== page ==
The print featured on this page was produced almost a thousand years after Ariwara no
Narihira (在原業平 or ありわらのなりひら: 825-880)
wrote a poem about maple leaves. That alone speaks volumes about the
Japanese sensibilities and their reverence for the past.
Ki no Tsurayuki (紀貫之 or きつらゆき: ca.
875-945) wrote in the introduction to the Kokinshū that Narihira was
"excessive in heart and deficient in words". This ambiguous, or should I say
ambivalent, assessment was not in reality faint praise. Rather it was a
straight forward appraisal of one of the giants of poetry of the Heian age -
at least as Tsurayuki saw it.
Narihira is a fascinating fellow. More is known about him
in myth than in fact. True he was a historical figure of royal descent and
an accomplished scholar and famous lover, but beyond that mostly what we
know of him is the poetry he left behind. Tsurayuki listed him among the six
poetic sage, the rokkasen (六歌仙 or ろっかせん) and Fujiwara Kintō included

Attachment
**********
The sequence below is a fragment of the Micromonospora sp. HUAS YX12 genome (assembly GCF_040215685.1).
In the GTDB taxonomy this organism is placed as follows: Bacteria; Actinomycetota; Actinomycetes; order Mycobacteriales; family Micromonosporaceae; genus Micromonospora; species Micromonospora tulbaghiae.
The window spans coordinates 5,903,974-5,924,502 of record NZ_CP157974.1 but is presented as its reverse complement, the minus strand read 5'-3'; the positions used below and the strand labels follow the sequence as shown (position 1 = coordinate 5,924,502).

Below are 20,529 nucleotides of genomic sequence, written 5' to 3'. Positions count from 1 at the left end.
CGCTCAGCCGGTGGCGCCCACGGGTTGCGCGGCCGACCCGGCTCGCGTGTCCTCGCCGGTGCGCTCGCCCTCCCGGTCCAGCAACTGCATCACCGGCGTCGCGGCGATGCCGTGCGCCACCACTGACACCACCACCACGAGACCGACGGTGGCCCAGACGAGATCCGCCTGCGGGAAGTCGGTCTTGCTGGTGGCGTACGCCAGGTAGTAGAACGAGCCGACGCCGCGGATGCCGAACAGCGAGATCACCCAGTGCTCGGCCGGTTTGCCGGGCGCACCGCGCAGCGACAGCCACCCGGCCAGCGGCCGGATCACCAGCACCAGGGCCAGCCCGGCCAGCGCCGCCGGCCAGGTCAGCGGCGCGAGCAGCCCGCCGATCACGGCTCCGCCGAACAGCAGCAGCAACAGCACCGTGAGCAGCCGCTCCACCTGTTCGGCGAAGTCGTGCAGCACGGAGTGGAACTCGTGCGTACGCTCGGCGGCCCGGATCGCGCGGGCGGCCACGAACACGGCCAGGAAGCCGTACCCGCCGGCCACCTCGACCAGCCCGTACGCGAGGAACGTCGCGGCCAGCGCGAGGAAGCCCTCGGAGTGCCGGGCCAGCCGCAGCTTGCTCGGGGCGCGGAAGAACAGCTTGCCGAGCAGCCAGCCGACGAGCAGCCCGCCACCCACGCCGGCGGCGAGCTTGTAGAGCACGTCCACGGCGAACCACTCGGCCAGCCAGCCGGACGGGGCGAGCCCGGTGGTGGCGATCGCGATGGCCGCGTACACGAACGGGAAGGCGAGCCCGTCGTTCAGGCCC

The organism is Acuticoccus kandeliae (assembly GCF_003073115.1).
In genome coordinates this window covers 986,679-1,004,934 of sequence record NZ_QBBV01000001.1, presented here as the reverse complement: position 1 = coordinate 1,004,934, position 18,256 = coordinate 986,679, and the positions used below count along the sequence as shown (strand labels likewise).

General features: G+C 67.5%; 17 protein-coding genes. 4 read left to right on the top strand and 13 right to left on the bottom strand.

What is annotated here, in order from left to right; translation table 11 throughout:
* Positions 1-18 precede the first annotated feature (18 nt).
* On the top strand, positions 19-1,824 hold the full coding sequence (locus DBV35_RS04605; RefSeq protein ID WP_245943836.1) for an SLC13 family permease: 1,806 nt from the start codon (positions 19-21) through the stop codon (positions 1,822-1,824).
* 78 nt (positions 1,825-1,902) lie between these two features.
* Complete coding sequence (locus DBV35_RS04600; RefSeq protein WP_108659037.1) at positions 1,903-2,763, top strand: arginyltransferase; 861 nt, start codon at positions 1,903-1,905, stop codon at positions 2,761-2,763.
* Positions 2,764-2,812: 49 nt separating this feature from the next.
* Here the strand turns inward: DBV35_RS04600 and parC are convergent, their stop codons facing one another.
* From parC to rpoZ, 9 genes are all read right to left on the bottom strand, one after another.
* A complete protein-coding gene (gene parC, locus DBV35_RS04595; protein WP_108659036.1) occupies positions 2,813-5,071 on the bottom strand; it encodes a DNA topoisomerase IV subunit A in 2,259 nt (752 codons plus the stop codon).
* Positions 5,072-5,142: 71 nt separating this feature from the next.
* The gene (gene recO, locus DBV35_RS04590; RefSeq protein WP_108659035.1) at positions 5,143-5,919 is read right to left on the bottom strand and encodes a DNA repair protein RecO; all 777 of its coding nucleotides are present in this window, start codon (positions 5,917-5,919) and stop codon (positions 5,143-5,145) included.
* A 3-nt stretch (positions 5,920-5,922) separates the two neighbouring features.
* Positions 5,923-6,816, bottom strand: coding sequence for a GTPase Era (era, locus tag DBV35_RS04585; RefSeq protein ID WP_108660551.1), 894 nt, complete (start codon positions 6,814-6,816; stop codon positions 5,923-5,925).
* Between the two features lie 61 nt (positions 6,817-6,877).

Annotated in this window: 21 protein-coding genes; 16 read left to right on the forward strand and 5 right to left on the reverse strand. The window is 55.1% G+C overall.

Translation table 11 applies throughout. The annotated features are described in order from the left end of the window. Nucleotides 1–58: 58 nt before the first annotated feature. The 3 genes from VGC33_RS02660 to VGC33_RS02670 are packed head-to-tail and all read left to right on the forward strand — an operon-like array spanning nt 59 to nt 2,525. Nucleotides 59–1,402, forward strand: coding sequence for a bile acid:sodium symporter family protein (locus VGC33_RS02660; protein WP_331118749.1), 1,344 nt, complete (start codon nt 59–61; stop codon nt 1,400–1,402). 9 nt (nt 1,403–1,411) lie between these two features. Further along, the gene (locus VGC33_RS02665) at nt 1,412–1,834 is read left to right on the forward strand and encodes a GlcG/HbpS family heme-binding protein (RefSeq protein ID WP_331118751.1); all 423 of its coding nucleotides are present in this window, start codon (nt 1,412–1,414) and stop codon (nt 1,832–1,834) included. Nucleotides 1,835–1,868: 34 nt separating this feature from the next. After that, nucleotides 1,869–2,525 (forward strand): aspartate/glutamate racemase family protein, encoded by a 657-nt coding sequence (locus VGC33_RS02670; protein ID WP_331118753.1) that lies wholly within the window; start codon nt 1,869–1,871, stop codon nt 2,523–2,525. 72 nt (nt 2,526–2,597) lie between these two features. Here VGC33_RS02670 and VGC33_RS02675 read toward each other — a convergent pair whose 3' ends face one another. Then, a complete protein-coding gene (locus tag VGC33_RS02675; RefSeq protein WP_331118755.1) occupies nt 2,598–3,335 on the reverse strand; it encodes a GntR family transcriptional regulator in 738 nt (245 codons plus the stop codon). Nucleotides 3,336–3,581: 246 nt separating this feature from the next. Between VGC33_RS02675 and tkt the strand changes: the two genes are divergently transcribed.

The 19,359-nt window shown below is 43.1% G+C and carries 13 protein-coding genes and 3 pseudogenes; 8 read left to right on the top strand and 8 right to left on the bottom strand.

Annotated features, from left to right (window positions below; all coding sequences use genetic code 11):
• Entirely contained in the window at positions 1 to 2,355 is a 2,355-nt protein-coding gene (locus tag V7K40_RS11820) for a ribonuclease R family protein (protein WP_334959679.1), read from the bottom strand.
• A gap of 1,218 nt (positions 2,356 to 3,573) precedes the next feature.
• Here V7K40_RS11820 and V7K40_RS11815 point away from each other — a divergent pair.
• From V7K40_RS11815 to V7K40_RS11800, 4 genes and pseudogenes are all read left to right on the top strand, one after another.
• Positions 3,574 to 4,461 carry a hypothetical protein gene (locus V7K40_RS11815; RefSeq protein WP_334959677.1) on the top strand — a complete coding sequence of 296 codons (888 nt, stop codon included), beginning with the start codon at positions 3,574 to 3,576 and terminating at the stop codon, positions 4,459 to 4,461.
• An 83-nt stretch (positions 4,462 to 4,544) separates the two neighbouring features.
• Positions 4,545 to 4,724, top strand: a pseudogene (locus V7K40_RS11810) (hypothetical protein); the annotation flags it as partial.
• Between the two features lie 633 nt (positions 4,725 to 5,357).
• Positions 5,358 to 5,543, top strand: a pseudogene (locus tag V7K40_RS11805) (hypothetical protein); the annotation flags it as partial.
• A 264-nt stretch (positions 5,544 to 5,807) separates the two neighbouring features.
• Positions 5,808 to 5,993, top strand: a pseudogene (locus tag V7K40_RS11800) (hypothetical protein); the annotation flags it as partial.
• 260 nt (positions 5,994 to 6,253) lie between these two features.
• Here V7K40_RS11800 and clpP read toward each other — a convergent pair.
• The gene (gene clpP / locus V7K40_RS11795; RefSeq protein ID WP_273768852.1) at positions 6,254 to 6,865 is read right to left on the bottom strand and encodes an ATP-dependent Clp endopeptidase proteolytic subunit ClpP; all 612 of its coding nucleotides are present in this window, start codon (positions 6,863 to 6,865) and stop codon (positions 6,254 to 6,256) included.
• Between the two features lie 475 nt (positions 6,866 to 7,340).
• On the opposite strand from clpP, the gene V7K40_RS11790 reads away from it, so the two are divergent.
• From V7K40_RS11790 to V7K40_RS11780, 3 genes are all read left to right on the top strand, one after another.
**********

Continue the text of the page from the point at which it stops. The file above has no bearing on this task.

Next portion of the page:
him in his list of thirty-six of the most eminent poets, the
sanjūrokkasen (三十六歌仙 or さんじゅうろっかせん). Both lists were frequently
portrayed in ukiyo woodblock prints.
Another distinction for Narihira is his connection with
the Tales of Ise or Ise Monogatari (伊勢物語 or いせものがたり), a tale of
lovers and their trysts. For ages - I don't know how long - many people
believed that Narihira was the author, but scholars no longer see it that
way although many of the poems are by him. There is one poem which is often
cited where a lover approaches surreptitiously through a crack in a wall.
Centuries later the great haiku poet Bashō wrote a poem about a tom cat on
the prowl for love - an obvious allusion to Narihira who must have been some
kind of Japanese Casanova. Bashō also wrote a haiku about how the fragrance
of chrysanthemums made him think of the handsome man from Nara. Who else
could it be?
In the section below is the Narihira poem about viewing
maple leaves on the Tatsuta River. We are indebted to our great and learned
contributor Eikei (英渓 or えいけい) for his translation of this poem. Thanks 英渓!